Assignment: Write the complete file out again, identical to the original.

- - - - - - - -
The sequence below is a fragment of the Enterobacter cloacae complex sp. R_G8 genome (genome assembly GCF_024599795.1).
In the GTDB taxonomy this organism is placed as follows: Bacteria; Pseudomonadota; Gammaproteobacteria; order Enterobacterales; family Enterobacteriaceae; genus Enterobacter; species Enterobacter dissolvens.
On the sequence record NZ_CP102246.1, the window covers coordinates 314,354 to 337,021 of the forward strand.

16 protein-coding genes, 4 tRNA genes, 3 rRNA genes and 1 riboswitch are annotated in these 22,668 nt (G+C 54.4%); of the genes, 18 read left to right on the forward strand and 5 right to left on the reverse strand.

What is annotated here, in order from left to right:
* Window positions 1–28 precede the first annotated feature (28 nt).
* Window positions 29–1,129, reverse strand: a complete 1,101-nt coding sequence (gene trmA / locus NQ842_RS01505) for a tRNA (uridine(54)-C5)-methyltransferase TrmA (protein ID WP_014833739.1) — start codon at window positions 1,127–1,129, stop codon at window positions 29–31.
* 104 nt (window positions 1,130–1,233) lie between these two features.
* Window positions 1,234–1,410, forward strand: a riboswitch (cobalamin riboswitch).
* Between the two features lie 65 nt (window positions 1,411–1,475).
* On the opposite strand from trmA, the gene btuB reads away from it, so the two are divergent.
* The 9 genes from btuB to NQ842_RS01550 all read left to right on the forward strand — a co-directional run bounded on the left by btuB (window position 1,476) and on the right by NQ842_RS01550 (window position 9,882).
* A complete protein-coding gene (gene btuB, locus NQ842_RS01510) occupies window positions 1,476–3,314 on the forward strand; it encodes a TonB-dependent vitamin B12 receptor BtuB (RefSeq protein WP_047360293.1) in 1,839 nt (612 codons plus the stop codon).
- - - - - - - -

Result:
The sequence below is a fragment of the Enterobacter cloacae complex sp. R_G8 genome (genome assembly GCF_024599795.1).
In the GTDB taxonomy this organism is placed as follows: Bacteria; Pseudomonadota; Gammaproteobacteria; order Enterobacterales; family Enterobacteriaceae; genus Enterobacter; species Enterobacter dissolvens.
On the sequence record NZ_CP102246.1, the window covers coordinates 314,354 to 337,021 of the forward strand.

16 protein-coding genes, 4 tRNA genes, 3 rRNA genes and 1 riboswitch are annotated in these 22,668 nt (G+C 54.4%); of the genes, 18 read left to right on the forward strand and 5 right to left on the reverse strand.

What is annotated here, in order from left to right:
* Window positions 1–28 precede the first annotated feature (28 nt).
* Window positions 29–1,129, reverse strand: a complete 1,101-nt coding sequence (gene trmA / locus NQ842_RS01505) for a tRNA (uridine(54)-C5)-methyltransferase TrmA (protein ID WP_014833739.1) — start codon at window positions 1,127–1,129, stop codon at window positions 29–31.
* 104 nt (window positions 1,130–1,233) lie between these two features.
* Window positions 1,234–1,410, forward strand: a riboswitch (cobalamin riboswitch).
* Between the two features lie 65 nt (window positions 1,411–1,475).
* On the opposite strand from trmA, the gene btuB reads away from it, so the two are divergent.
* The 9 genes from btuB to NQ842_RS01550 all read left to right on the forward strand — a co-directional run bounded on the left by btuB (window position 1,476) and on the right by NQ842_RS01550 (window position 9,882).
* A complete protein-coding gene (gene btuB, locus NQ842_RS01510) occupies window positions 1,476–3,314 on the forward strand; it encodes a TonB-dependent vitamin B12 receptor BtuB (RefSeq protein WP_047360293.1) in 1,839 nt (612 codons plus the stop codon).